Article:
News of national security experts from the U.S. recently cautioned Americans from purchasing phones and other products from Huawei, noting the latter's alleged threat to consumers' privacy and the country's telecommunications infrastructure. In Britain, however, things seem to be moving in an opposite direction.
According to a report from FOX News, Huawei is slated to invest about US$4.2 billion in Great Britain over the next five years. The Chinese tech giant announcement came just days after British Prime Minister Theresa May met with Huawei Chairwoman Sun Yafang in Beijing, China. Interestingly, the U.S. and Great Britain have been allies when it comes to several key policies, though the issue regarding Huawei's potential security threat to the U.S. is something that the two countries are divided about, the report noted.
Back in 2012, Huawei was labeled a national security threat by a U.S. congressional report, noting that its equipment could enable China to spy and even disable the country's telecommunications networks. Earlier this month, top officials of some of the CIA, FBI, and the Defense Intelligence Agency said that Huawei, as well as fellow Chinese tech manufacturer ZTE, posed a threat to security and privacy of consumers.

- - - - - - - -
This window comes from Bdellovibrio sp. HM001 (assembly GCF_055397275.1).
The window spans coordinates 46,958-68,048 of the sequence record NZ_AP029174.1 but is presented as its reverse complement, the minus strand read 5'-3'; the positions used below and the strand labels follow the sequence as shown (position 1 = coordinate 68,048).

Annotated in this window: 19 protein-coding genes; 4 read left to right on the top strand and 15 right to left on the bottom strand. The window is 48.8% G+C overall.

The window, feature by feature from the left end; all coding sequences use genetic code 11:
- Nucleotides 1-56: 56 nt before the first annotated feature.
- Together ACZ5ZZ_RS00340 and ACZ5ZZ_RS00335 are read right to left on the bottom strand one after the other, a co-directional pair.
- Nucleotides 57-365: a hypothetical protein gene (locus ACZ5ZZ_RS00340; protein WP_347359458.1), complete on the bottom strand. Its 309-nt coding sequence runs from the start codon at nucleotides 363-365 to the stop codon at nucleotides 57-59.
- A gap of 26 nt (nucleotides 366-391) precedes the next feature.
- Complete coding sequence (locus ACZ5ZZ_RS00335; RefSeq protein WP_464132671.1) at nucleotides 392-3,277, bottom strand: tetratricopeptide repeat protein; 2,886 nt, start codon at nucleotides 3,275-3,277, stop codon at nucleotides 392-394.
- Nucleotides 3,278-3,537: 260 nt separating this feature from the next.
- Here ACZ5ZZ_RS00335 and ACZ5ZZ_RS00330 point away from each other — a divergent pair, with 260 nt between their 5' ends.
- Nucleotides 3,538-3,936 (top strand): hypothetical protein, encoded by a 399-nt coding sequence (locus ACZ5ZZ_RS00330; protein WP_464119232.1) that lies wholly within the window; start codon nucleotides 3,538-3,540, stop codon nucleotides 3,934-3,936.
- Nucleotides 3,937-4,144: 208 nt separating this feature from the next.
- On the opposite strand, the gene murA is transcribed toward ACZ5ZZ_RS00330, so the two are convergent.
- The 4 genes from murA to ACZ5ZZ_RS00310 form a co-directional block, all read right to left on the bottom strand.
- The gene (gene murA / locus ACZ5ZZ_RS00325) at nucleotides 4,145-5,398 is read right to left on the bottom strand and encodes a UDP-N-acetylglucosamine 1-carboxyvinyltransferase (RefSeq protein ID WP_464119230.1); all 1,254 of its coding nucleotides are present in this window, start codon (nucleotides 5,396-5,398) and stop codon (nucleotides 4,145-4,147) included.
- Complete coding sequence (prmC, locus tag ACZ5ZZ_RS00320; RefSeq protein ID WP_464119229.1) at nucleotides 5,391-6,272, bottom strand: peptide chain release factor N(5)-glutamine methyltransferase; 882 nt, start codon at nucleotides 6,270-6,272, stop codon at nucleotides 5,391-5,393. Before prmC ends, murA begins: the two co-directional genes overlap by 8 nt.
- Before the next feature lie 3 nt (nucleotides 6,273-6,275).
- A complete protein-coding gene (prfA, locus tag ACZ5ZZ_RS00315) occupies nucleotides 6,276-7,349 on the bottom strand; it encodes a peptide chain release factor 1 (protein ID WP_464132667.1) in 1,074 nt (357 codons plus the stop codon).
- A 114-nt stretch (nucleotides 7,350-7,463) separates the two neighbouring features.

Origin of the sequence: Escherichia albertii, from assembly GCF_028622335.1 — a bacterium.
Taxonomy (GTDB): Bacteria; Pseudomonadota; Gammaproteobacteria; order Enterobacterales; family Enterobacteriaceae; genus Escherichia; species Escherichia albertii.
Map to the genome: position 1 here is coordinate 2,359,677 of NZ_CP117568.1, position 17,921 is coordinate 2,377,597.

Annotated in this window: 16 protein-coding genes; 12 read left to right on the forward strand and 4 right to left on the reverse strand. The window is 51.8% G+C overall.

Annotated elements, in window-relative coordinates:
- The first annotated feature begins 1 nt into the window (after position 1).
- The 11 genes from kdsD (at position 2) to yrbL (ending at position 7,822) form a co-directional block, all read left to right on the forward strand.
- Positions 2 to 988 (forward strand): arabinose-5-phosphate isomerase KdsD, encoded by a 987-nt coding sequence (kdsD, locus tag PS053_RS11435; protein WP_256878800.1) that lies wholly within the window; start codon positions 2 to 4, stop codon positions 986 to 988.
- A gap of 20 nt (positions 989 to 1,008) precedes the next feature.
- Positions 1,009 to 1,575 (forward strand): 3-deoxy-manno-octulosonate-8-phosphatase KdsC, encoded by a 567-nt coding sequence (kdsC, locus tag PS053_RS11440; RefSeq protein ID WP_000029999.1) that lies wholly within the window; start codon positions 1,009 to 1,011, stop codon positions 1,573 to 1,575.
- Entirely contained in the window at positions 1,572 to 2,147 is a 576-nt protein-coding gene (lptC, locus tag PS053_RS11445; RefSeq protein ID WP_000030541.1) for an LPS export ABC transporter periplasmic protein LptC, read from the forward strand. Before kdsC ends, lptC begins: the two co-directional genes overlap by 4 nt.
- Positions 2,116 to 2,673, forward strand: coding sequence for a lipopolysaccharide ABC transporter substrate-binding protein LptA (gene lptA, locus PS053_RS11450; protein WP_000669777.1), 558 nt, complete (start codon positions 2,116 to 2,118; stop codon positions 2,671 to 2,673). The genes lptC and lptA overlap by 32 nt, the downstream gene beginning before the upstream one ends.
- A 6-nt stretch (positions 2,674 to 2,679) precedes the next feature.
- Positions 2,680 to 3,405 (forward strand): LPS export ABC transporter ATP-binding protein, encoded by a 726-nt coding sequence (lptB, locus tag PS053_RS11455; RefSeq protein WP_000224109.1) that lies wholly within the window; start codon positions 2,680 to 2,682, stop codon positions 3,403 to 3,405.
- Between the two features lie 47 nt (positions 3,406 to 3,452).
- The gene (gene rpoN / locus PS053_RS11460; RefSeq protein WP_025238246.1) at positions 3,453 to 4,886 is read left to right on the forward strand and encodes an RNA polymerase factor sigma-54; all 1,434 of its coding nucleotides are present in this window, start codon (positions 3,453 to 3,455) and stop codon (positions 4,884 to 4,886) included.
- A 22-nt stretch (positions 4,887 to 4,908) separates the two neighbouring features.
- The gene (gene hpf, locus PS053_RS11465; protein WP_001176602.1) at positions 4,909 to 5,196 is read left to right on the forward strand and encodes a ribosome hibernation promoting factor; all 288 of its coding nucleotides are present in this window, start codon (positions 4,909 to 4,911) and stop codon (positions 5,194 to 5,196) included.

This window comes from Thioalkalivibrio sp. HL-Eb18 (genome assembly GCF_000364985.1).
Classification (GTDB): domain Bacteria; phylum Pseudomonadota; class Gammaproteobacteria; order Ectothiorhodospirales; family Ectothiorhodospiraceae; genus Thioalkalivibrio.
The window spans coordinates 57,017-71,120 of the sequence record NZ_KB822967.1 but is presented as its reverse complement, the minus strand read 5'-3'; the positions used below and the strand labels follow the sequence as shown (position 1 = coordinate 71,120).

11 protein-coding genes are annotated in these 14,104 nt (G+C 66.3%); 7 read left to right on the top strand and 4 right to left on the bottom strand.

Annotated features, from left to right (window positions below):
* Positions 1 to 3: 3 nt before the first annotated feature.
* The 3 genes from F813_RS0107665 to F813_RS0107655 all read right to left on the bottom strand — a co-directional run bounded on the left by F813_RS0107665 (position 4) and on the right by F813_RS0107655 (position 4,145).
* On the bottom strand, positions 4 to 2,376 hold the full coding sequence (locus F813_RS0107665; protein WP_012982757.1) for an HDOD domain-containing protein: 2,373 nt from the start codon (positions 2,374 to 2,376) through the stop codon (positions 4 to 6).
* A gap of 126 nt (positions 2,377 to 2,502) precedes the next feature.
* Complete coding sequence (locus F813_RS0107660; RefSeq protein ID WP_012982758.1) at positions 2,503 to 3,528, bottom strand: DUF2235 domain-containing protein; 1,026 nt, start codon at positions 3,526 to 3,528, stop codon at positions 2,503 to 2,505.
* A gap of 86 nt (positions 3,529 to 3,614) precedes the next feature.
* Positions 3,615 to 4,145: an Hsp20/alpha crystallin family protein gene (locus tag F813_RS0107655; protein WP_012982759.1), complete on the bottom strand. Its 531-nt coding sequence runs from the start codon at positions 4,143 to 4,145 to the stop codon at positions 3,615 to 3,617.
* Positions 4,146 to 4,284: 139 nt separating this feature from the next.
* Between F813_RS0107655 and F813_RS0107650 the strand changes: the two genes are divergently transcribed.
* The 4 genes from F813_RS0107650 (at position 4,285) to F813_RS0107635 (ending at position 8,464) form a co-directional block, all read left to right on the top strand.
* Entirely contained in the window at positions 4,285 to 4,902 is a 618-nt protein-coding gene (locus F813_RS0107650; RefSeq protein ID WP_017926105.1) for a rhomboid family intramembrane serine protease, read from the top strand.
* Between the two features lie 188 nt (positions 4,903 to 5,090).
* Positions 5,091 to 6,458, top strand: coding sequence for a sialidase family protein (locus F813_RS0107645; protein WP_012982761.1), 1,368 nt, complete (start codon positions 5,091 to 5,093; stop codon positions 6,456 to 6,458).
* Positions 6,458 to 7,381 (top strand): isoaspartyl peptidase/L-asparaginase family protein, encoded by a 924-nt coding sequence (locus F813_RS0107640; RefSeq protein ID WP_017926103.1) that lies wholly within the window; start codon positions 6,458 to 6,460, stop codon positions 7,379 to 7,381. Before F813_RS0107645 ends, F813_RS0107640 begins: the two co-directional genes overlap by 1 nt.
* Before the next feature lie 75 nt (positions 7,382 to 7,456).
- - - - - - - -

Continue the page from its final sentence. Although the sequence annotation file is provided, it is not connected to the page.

The heads of the agency testified in front of the Senate Intelligence Committee and cautioned the public from buying phones and devices from the two companies, CNN reported. FBI Director Chris Wray stressed that the two companies, being "beholden to foreign governments," put at risk the telecommunications structure of the U.S.
"It provides the capacity to maliciously modify or steal information, and it provides the capacity to conduct undetected espionage," explained Wray.
Huawei, for its part, has since responded to the warning and allegations of the U.S. national security and intelligence leaders. "Huawei is aware of a range of U.S. government activities seemingly aimed at inhibiting Huawei's business in the U.S. market," said Huawei in a statement to CNBC.
"Huawei is trusted by governments and customers in 170 countries worldwide and poses no greater cybersecurity risk than any ICT vendor, sharing as we do common global supply chains and production capabilities," the company's statement went on to say.